“The Sheffield Takeover was a major inspiration for our York Takeover event. Their 2-day, 100-challenge format was a big success, and I felt that it was a new, interesting strand of parkour street competition. I absolutely loved the experience, and as soon as I got home, I began thinking about the logistics of a York Takeover event.

I also have to give huge credit to people like Renae Dambly, who on my podcast, The Parkour Coach Companion, explained her “Search and Destroy” jam, which had a similar format.”

Sam is mostly by himself in the York scene. The planning of the event took almost a month of dedicated hard work and preparation. This involved taking photos of all the challenges, annotating them, announcing and advertising the event (mostly through social media), building a spot map for York, and managing prizes, such as money and discount codes from parkour brands.

Parkour UK, group of parkour practitioners, York Takeover 2022, Parkour UK
The York Takeover Event – Phot from @York_Gents Instagram

“I spoke to lots of people online and sought after some advice from the organizers of the Sheffield Takeover, Adam Dore and Liam Norbury. On the day, Ollie (Sam’s Housemate) had been building a spreadsheet for the points recording, and I sought more help from Dean Stimpson about the scoring and other logistics. He gave me some moral support.

I was very nervous, and honestly, I put a bit too much work on myself.”

Of course, like any casually organized parkour event, there were some concerns.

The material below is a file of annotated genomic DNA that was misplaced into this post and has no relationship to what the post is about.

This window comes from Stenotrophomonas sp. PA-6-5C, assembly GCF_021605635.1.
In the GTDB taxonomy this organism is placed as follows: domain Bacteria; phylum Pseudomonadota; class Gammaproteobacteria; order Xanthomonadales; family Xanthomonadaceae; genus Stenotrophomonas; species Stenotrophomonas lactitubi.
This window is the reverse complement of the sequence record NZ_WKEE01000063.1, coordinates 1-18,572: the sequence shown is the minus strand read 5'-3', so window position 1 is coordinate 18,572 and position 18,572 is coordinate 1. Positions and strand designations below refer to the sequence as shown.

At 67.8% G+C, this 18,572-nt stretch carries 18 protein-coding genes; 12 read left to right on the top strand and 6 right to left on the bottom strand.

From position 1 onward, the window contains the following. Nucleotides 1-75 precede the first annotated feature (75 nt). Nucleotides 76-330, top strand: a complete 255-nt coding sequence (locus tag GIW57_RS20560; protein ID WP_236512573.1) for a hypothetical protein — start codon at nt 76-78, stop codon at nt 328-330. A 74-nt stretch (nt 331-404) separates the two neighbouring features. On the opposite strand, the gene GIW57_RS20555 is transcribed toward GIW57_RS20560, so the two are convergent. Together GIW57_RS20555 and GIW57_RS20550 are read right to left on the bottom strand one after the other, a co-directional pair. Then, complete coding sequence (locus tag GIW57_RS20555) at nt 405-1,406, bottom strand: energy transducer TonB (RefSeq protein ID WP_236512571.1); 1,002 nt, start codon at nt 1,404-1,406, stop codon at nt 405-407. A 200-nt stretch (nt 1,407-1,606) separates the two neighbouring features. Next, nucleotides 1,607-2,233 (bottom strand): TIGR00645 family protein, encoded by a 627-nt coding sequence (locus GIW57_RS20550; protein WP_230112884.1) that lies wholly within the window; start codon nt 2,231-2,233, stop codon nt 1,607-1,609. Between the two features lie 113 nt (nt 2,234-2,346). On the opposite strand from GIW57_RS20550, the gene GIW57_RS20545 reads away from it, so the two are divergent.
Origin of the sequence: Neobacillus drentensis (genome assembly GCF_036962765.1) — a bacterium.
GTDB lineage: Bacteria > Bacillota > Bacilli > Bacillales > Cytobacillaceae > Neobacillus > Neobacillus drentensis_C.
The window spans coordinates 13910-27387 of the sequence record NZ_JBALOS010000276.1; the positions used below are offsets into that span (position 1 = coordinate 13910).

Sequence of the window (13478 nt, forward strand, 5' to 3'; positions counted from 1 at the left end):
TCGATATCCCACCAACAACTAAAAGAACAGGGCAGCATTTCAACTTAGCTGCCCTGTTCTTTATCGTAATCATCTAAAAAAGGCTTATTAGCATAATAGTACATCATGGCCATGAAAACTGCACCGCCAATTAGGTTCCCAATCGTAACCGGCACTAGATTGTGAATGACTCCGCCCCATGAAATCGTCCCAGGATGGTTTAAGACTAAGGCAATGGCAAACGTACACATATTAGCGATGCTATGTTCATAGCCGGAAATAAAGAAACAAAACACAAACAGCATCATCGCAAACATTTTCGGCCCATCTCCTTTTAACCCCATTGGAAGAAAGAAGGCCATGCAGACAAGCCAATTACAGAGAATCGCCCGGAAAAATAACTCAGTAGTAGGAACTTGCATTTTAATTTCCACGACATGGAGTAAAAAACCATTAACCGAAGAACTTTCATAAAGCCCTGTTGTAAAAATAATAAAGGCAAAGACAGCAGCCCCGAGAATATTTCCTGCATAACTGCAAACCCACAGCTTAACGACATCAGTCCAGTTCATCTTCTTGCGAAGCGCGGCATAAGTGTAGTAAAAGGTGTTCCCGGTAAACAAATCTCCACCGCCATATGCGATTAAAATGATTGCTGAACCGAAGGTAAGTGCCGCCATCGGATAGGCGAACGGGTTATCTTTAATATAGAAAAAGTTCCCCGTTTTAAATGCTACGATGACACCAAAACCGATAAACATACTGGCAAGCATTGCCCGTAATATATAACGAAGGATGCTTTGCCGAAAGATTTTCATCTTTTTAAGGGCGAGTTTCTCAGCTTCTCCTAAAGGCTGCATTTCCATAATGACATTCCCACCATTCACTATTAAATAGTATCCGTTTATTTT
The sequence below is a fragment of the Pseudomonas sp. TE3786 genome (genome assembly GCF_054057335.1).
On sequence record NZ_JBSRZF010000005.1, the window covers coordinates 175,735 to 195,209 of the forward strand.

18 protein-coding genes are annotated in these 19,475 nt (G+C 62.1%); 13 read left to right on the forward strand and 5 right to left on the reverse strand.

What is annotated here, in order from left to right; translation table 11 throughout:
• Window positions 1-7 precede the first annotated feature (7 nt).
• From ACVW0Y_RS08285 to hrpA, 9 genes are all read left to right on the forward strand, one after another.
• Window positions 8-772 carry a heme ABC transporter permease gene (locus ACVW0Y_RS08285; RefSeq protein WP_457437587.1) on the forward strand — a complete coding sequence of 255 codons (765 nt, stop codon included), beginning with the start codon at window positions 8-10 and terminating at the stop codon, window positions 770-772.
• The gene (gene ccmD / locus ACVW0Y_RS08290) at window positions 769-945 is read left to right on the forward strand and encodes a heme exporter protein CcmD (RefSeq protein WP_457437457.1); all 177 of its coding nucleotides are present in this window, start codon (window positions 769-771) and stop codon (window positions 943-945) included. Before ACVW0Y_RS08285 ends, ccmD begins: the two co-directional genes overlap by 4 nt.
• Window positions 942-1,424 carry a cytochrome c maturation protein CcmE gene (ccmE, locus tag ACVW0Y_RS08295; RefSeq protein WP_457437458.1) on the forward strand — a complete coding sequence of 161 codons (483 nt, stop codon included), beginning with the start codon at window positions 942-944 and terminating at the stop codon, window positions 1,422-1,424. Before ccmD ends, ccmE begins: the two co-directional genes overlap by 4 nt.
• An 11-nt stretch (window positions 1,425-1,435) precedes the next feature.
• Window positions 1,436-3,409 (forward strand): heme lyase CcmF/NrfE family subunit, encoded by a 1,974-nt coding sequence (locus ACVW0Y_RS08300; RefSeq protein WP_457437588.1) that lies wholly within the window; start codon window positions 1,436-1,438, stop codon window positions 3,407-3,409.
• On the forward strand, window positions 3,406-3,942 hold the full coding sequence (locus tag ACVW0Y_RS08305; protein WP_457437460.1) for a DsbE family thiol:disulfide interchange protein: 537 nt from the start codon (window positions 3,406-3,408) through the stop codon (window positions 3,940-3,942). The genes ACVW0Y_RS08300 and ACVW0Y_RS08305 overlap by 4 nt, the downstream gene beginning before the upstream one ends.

“Weather, injuries, and being moved on from spots were the main areas of concern. Thankfully, the weather held out, and there was only one significant injury (a sprained wrist), and only got moved on from a few spots. I was disappointed to find that, in the morning prior to the event, there had already been an incident with the residents, but I gave a strong word to contestants which seemed to work for the rest of the day.”

I asked Sam if he thought the day was a success and if he had any areas of improvement for next time.

“I can happily say it was a success. We managed to sell over 50 tickets for the event, there were few injuries, and we were only moved on from a few spots. I received a lot of praise throughout the day, and afterward too. York has never seen so much parkour in one day. There was something special about seeing people jumping around every corner you turned.

We pooled enough money for a Women’s category and a 16 and Unders category too. This helped attract students from up North. NBDs (Never Been Done Challenges) were conquered, Greggs was eaten, and Instagram was flooded with hundreds of challenges being completed.